REYKJAVIK, Iceland - Still smarting from the crippling aftermath of the global financial crisis, Iceland's voters yesterday resoundingly rejected a $5.3-billion plan to pay off Britain and the Netherlands for debts spawned by the collapse of an Icelandic Internet bank, according to initial results.
Results returned from around 83,500 ballots - or more than 40 percent of the total ballots expected - counted so far showed 93 percent of voters said "no" in the referendum. Final results are expected overnight.
The referendum results are indicative of how angry many Icelanders are at bankers and politicians as the nation struggles to recover from a deep recession. The global financial crisis wreaked political and economic havoc on Iceland, as its banks collapsed within a week in October 2008 during the credit crunch and its currency, the krona, plummeted.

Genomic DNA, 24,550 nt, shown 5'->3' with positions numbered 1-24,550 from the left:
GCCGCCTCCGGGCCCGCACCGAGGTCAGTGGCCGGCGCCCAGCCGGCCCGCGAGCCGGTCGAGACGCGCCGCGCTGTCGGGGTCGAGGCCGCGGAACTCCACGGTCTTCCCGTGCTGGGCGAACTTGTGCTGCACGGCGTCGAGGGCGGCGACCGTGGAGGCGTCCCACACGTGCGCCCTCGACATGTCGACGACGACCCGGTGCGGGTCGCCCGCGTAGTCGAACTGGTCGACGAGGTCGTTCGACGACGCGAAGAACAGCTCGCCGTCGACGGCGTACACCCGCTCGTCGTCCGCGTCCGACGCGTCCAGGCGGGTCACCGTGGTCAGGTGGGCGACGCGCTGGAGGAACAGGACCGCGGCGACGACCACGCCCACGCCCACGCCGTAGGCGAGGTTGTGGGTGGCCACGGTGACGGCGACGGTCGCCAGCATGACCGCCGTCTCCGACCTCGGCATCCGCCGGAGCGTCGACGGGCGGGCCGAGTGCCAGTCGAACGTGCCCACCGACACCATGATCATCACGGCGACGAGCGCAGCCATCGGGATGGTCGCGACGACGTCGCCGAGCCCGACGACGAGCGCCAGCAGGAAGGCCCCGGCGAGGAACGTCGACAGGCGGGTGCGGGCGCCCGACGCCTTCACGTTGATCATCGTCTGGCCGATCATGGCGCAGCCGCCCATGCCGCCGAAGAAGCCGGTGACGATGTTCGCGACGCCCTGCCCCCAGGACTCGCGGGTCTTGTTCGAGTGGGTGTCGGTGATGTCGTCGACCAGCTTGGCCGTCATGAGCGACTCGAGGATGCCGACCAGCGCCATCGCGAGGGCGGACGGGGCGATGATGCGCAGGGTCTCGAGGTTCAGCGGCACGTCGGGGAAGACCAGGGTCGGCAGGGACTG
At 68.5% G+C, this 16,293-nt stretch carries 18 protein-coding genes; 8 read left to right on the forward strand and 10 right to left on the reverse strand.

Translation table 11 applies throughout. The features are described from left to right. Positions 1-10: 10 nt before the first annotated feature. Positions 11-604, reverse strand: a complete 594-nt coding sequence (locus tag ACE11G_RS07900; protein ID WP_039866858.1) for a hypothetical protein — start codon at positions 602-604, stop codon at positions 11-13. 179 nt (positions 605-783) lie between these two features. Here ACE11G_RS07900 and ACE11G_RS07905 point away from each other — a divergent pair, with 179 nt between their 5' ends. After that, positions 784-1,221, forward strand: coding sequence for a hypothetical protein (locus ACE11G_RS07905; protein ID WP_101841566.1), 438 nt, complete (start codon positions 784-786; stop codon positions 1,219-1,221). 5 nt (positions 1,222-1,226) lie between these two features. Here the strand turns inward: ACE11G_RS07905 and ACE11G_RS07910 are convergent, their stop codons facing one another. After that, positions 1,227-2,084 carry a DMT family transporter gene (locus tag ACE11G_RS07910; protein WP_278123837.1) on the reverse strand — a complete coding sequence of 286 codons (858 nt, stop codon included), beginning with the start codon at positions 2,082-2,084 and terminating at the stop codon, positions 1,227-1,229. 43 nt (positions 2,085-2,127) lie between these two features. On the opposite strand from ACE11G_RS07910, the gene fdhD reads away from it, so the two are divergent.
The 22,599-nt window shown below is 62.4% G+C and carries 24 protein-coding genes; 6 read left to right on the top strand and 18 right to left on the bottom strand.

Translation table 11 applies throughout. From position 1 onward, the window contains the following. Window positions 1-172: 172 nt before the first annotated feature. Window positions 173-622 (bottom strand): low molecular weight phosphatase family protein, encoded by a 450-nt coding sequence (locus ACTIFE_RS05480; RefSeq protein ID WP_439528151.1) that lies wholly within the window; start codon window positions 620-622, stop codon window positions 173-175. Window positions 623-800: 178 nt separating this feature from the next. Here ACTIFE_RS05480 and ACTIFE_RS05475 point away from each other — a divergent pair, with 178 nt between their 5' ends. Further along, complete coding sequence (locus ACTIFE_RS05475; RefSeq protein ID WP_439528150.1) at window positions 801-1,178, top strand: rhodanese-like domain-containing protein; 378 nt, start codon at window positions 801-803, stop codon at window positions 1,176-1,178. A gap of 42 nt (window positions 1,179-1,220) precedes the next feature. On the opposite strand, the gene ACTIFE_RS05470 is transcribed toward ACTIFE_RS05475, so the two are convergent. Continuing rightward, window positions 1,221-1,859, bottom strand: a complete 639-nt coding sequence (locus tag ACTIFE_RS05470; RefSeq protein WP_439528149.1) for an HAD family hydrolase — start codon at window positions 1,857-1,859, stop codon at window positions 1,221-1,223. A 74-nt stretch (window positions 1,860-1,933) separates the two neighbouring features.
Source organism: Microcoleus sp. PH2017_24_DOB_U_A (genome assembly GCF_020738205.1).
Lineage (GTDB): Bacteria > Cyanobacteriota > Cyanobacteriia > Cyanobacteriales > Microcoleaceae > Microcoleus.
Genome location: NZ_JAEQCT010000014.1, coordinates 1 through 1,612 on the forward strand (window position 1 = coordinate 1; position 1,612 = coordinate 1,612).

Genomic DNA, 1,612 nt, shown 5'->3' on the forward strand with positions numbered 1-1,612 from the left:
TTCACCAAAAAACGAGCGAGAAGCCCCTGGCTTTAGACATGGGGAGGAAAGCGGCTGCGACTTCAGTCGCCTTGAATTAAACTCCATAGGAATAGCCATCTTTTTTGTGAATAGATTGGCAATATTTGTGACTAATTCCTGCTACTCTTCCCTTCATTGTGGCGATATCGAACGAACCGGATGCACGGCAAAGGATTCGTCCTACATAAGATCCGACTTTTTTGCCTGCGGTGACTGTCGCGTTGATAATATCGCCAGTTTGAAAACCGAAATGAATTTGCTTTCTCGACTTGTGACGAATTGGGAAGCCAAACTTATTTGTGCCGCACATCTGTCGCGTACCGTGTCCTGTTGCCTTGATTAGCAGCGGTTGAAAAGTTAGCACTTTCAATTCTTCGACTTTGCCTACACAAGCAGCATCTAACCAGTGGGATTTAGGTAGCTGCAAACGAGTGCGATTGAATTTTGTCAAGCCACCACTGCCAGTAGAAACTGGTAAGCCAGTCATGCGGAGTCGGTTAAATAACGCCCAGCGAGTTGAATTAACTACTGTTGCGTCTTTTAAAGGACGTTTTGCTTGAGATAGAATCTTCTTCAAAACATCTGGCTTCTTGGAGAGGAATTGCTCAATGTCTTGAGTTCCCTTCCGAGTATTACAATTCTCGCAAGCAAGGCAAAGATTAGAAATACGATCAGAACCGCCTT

Icelanders were deciding whether to back a plan outlining the payment of $3.5 billion to Britain and $1.8 billion to the Netherlands as compensation for funds that those governments paid to around 340,000 of their citizens who had accounts with bank Icesave, an Icelandic Internet bank that failed along with its parent, Landsbanki.
The deal would require each person in the country of just about 320,000 to pay around $135 a month for eight years - the equivalent of a quarter of an average four-member family's salary.
Many voters object to the terms of the deal imposed by the debtor countries, not the idea of payment itself.
"This result is no surprise," Prime Minister Johanna Sigurdardottir said. "Now we must turn to the task of finishing the negotiations on Icesave."
Britain and the Netherlands have been pushing hard for repayment and there have been fears that they will take a hard-line stance on Iceland's application to join the EU.